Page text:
When I look at most of the new development in our area (take any generic ground-floor-retail-with-apartments/condos-above building), IMO these buildings just don’t have any architecturally-redeeming qualities about them, not to mention that their quality of construction makes me suspect that these buildings will not last nearly as long as similar-purpose buildings built a century ago.

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  8. KKyle

    I hear a lot of complaining about the design of new multi family buildings but almost no discussion about:
    #1: What would be better.
    #2: What the driving forces are that cause the buildings to be what they are instead of something better.

    So, I’ll start it:

    Regarding #1: I would prefer to see developers give in to the fact they are building something modern rather than do faux period touches. There are a few minor period touches on #1 that enhance its butt-ugly stance.

    Regarding #2: Parking requirements kill urban building design. The retail in a lot of the mixed use building that have been built in the last 5 years is nearly unusably shallow due to the 1st floor space dedicated to parking. Building underground parking is so expensive that it forces rents up — even in parts of town where there is no good reason to build more parking (there is existing market rate parking in every single developed neighborhood for those willing to pay for it.)

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  9. Ira Sacharoff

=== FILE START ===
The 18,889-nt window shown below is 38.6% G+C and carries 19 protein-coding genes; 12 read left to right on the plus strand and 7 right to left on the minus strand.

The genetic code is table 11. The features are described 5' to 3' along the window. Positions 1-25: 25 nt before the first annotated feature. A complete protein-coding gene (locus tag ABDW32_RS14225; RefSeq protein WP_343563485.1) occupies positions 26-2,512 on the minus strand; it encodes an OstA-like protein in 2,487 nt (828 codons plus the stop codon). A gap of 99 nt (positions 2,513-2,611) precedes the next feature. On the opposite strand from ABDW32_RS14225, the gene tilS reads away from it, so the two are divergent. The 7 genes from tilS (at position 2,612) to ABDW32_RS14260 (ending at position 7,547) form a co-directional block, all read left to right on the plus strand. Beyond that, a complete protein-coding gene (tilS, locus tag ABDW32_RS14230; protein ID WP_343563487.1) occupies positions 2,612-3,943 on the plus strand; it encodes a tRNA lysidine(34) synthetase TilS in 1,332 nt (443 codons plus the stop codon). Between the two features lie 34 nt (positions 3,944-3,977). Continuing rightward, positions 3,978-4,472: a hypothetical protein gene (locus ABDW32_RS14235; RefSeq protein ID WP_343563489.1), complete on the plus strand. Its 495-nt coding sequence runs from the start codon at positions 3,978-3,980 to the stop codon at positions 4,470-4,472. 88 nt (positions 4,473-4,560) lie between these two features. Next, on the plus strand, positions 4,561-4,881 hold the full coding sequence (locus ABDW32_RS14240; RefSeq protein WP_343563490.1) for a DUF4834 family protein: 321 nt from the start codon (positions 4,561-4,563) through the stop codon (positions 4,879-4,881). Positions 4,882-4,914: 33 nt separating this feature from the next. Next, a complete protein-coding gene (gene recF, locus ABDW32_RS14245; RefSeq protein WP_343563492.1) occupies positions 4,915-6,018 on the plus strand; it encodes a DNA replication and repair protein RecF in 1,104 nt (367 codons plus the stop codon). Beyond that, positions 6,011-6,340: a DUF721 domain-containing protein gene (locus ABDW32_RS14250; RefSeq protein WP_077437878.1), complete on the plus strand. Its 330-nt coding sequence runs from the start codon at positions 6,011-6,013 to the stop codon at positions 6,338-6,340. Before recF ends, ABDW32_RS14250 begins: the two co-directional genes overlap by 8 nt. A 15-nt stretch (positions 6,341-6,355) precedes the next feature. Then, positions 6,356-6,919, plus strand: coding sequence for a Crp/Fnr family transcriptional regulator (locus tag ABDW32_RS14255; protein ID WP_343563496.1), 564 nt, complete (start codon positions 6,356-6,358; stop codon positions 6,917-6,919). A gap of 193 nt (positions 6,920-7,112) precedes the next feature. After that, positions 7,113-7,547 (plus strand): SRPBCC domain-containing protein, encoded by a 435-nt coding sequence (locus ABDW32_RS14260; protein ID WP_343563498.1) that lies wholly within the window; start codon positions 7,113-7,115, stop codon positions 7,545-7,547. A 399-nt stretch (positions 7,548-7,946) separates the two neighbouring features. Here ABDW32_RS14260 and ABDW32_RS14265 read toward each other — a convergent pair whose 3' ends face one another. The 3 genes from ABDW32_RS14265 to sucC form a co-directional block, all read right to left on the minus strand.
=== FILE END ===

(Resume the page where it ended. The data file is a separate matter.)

RE: redmondjp @ 7
    Agree completely. Not only are these buildings lacking character, they also look like every other new building. But when they get promoted, they always talk about how innovative they are.

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  10. ARDELL

    RE: redmondjp @ 7

    Has always been true of modern architectural styling. It just gets old…and never looks good old. Some “quaint” buildings with “character” actually do look better with age. Modern? Never.

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  11. Sarah

    RE: ARDELL @ 10 – Modern architectures are the best, especially energy efficient new modern houses.

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  12. redmondjp

    By Sarah @ 11:

    RE: ARDELL @ 10 – Modern architectures are the best, especially energy efficient new modern houses.

    When new. Virtually all new houses are constructed with OSB (look it up if you don’t know what it is), which tends to absorb moisture over time and weaken. Exterior-grade plywood is vastly better in multiple ways (but more expensive, so most builders don’t use it unless the code requires it), and I recently saw some brand-new homes going up north of Redmond that were completely sheathed with plywood instead of OSB. The only other place I know that they use plywood for home sheathing is in Hawaii, due to the harsh environmental conditions there.

    One advantage of having a 1977-built home is that I have no particle-board or OSB anywhere in the structure. YMMV

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  13. ARDELL

    RE: Sarah @ 11

    Have you ever seen a modern house that is 20 years old or older? Almost never does it look as good or better than when it was new.

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  14. Sarah